An article published in the Journal of Dairy Science examined the New York state fluid milk improvement program, which has been working for more than a decade to improve consumer acceptance and shelf life of fluid milk. The article says that challenges such as post-pasteurization contamination can be overcome, resulting in higher quality products for consumers.
This study assessed the quality of fluid milk between 2001 and 2010. During that time, the researchers found that post-pasteurization contamination was a major limit to longer shelf life.
Microbial quality at seven days post-processing predicted the final shelf life and sensory score of the product. The presence of coliforms, which indicated post-pasteurization contamination, in the initial packaged product testing indicated lower sensory scores.
The study found that the manufacturing plant was significantly correlated to quality. Plant-specific factors such as the pasteurization process, cleaning regimen and personnel training were discussed in relationship to product quality.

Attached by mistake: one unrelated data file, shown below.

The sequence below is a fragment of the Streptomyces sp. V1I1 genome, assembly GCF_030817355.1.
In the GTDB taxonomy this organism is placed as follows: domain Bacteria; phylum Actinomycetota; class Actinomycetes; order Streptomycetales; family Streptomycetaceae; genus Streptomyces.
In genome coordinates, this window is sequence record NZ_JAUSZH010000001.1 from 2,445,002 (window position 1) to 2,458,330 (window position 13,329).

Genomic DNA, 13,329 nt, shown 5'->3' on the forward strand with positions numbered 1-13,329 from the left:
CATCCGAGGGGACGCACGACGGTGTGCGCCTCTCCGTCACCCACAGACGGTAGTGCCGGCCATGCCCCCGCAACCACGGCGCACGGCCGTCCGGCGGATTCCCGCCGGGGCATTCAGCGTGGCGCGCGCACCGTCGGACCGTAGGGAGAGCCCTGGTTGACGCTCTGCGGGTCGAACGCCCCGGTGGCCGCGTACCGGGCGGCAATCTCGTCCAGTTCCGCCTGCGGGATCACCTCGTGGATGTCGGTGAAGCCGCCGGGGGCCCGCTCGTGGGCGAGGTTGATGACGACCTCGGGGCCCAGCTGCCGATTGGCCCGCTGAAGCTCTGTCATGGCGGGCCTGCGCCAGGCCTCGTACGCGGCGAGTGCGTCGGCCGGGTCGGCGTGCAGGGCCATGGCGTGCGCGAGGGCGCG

A previous study by Martin, et al., showed that pasteurization temperatures higher than those required by the Pasteurized Milk Ordinance (PMO) reduced milk's shelf life.
The researchers recommend establishing strict cleaning protocols and optimizing processing parameters to continue fluid milk improvements for higher consumer acceptance.
Martin NH, Carey NR, Murphy SC, Wiedmann M, Boor KJ. A decade of improvement: New York State fluid milk quality. J Dairy Sci. 2012;95(12):7384-7390.
Click here to read the article's abstract. PD
—From Dairy Research Insights